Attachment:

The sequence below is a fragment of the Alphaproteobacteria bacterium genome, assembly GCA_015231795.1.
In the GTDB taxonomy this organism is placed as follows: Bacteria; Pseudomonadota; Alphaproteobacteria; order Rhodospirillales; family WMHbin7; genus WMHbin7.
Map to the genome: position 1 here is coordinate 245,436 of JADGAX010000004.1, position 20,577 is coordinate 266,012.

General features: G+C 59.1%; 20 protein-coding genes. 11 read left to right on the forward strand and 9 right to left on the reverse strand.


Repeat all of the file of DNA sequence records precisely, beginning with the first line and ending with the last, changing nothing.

The sequence below is a fragment of the Alphaproteobacteria bacterium genome, assembly GCA_015231795.1.
In the GTDB taxonomy this organism is placed as follows: Bacteria; Pseudomonadota; Alphaproteobacteria; order Rhodospirillales; family WMHbin7; genus WMHbin7.
Map to the genome: position 1 here is coordinate 245,436 of JADGAX010000004.1, position 20,577 is coordinate 266,012.

General features: G+C 59.1%; 20 protein-coding genes. 11 read left to right on the forward strand and 9 right to left on the reverse strand.